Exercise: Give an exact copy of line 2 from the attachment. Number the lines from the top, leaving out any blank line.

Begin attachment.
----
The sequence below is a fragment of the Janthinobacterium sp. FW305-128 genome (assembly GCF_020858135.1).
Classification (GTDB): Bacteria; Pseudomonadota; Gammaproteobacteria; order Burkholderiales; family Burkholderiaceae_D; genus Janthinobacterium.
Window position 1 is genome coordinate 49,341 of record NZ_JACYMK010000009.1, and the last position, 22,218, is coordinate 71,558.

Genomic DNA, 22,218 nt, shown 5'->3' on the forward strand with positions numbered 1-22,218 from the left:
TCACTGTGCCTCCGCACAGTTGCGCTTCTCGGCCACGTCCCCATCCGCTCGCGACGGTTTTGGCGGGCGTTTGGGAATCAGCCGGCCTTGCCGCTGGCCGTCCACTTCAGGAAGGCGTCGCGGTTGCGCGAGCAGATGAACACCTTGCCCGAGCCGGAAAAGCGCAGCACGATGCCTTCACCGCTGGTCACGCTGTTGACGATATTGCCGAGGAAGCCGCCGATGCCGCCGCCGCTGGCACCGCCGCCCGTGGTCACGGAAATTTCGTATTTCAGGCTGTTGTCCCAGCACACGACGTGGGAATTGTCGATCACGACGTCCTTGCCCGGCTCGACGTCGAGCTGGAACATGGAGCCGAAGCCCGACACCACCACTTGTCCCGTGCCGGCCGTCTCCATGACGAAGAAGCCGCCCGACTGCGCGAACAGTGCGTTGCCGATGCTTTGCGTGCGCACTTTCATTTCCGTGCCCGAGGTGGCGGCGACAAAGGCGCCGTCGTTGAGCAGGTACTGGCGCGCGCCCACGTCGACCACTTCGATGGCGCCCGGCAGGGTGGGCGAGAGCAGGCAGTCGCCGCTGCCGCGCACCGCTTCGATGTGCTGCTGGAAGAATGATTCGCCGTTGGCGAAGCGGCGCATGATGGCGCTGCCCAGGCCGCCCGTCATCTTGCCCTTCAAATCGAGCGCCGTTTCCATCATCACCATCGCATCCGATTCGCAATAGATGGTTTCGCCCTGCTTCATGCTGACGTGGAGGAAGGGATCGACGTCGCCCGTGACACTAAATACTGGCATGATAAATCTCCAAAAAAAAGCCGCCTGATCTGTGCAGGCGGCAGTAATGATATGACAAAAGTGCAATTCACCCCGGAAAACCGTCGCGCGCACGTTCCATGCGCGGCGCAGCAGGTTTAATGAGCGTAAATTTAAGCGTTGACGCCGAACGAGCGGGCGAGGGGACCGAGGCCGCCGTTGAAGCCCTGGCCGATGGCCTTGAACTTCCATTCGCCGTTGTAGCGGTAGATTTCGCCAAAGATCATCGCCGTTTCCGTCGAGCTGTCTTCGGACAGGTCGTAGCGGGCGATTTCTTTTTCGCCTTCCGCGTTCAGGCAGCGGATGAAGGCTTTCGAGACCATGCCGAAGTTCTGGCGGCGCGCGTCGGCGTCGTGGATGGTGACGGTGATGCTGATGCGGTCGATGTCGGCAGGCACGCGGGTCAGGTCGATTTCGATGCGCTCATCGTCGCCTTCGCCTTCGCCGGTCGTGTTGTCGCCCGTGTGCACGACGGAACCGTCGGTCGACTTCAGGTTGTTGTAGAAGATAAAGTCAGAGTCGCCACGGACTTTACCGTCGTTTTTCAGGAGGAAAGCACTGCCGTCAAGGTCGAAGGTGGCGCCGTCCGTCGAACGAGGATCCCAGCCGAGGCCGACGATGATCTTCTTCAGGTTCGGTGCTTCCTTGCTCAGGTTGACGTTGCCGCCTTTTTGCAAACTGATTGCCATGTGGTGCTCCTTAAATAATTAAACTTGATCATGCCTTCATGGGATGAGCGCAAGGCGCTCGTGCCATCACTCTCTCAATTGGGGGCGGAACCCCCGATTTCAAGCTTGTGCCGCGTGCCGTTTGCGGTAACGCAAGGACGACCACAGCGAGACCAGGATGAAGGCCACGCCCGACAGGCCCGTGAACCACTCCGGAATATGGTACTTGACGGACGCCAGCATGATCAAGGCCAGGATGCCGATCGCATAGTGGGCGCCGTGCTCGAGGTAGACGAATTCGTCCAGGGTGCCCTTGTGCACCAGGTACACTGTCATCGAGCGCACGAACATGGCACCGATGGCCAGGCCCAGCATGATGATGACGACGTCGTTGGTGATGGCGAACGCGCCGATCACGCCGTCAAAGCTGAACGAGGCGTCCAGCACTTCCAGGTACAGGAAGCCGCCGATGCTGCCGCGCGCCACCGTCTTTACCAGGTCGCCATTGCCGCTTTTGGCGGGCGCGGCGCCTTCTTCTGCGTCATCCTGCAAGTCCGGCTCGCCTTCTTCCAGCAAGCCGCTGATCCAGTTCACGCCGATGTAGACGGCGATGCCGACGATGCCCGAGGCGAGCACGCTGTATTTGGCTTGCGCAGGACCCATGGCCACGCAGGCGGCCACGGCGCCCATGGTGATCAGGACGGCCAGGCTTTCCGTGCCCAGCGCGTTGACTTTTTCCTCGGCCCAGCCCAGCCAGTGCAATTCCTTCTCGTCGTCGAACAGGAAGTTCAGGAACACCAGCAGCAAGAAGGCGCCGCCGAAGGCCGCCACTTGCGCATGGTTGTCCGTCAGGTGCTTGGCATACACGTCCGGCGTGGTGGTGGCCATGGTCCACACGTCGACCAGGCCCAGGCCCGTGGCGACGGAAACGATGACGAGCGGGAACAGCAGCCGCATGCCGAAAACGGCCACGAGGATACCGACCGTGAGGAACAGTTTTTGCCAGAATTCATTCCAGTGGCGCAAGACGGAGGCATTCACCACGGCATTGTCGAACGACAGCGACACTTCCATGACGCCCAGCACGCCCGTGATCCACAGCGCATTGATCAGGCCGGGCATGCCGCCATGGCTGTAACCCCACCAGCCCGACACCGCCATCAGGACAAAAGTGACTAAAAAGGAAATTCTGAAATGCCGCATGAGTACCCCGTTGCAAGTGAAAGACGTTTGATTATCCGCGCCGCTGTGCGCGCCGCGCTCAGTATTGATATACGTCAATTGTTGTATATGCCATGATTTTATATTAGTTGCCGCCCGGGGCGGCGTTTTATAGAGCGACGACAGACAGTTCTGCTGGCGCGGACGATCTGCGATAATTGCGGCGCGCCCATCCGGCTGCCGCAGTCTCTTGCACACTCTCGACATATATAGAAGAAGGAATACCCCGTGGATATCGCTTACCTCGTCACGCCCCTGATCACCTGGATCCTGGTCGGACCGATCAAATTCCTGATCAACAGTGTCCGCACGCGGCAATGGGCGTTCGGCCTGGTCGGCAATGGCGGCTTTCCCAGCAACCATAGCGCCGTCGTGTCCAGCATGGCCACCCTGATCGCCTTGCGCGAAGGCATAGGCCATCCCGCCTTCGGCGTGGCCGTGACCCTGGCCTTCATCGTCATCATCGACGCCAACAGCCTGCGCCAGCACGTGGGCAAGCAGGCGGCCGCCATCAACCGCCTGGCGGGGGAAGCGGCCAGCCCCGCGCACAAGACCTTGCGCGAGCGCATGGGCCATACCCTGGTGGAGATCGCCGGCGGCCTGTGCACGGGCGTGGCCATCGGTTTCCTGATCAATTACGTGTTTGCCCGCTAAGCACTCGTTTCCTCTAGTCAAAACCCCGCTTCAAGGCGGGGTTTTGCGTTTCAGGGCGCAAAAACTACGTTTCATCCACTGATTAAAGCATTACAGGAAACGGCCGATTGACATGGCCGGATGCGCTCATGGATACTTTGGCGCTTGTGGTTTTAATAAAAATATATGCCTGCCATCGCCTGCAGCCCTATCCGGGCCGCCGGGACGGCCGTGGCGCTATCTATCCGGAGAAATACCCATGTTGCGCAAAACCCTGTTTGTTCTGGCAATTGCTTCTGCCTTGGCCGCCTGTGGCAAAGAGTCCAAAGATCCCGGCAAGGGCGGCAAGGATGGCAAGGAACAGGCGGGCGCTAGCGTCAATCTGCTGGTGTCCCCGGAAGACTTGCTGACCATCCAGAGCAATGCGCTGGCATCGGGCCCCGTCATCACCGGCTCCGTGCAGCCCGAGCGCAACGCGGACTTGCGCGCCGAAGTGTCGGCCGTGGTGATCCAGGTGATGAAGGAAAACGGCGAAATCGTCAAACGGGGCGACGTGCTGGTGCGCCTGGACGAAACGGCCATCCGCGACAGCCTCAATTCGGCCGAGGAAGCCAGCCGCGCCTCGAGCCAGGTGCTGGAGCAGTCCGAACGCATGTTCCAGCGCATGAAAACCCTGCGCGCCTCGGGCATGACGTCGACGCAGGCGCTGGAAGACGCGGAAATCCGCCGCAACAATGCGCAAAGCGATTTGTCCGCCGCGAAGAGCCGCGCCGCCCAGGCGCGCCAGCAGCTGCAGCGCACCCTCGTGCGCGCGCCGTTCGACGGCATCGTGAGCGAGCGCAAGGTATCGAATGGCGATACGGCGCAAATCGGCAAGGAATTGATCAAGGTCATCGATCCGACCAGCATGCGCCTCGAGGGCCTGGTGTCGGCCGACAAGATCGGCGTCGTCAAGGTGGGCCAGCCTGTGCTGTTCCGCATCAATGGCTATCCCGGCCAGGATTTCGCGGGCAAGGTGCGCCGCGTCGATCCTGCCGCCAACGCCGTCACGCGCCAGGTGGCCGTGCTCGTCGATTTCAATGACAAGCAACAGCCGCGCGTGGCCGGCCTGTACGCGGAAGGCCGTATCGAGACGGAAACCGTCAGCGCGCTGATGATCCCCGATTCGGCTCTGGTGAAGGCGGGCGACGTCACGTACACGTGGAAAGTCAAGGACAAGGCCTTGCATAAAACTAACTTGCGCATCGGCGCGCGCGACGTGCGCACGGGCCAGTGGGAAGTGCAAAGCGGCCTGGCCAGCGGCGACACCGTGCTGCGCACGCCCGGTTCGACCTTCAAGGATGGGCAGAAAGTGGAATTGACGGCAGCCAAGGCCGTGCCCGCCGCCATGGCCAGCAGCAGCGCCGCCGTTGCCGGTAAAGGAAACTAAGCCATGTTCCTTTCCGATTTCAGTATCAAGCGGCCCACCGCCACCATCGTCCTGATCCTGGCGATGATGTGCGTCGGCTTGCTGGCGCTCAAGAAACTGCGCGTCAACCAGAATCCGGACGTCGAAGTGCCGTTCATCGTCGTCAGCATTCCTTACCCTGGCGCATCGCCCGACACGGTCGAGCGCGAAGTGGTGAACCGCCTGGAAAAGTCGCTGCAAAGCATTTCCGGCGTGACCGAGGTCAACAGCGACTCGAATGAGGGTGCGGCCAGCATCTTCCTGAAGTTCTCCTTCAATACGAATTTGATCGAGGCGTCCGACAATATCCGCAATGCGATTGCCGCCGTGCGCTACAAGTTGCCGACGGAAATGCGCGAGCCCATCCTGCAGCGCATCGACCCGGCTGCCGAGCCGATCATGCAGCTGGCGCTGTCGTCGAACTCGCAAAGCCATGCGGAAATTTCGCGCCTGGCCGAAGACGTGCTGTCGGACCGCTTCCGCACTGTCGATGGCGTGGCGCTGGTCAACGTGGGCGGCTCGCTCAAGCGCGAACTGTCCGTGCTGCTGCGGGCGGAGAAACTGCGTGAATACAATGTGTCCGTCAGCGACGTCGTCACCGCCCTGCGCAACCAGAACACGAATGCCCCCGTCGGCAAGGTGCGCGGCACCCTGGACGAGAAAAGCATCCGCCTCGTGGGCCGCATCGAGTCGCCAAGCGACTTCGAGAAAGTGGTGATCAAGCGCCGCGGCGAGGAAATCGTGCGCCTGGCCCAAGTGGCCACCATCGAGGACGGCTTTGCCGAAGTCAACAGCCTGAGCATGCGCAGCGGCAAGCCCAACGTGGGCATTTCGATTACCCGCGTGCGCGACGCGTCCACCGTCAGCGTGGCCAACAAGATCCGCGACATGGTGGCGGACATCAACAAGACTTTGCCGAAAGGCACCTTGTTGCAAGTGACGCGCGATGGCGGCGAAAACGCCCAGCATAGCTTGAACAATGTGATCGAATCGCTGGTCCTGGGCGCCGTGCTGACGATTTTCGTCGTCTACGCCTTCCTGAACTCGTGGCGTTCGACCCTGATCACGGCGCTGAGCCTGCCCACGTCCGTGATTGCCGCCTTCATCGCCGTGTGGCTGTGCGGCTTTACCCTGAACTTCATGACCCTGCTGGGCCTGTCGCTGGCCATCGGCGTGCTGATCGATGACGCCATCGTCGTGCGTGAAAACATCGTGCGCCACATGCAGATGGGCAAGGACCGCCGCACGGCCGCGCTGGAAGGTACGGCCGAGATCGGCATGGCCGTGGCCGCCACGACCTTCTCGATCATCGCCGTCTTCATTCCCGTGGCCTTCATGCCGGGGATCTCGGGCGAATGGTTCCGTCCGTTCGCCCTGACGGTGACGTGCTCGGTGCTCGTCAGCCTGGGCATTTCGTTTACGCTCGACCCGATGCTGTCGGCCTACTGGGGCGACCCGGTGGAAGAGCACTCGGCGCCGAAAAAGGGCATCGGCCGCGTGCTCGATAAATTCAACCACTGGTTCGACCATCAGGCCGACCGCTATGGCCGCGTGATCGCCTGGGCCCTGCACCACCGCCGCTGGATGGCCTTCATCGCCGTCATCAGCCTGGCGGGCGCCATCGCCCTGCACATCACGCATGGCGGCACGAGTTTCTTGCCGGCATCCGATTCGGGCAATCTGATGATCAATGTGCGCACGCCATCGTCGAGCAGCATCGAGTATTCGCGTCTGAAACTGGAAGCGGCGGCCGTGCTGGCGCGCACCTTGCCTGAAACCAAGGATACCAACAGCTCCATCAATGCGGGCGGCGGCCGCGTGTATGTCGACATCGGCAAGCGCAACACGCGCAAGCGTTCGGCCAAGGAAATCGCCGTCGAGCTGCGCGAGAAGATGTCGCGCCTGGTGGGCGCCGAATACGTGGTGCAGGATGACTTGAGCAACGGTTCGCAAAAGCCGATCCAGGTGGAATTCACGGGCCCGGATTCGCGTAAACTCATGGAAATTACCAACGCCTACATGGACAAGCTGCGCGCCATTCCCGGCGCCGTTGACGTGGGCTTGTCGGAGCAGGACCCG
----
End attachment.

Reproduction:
Classification (GTDB): Bacteria; Pseudomonadota; Gammaproteobacteria; order Burkholderiales; family Burkholderiaceae_D; genus Janthinobacterium.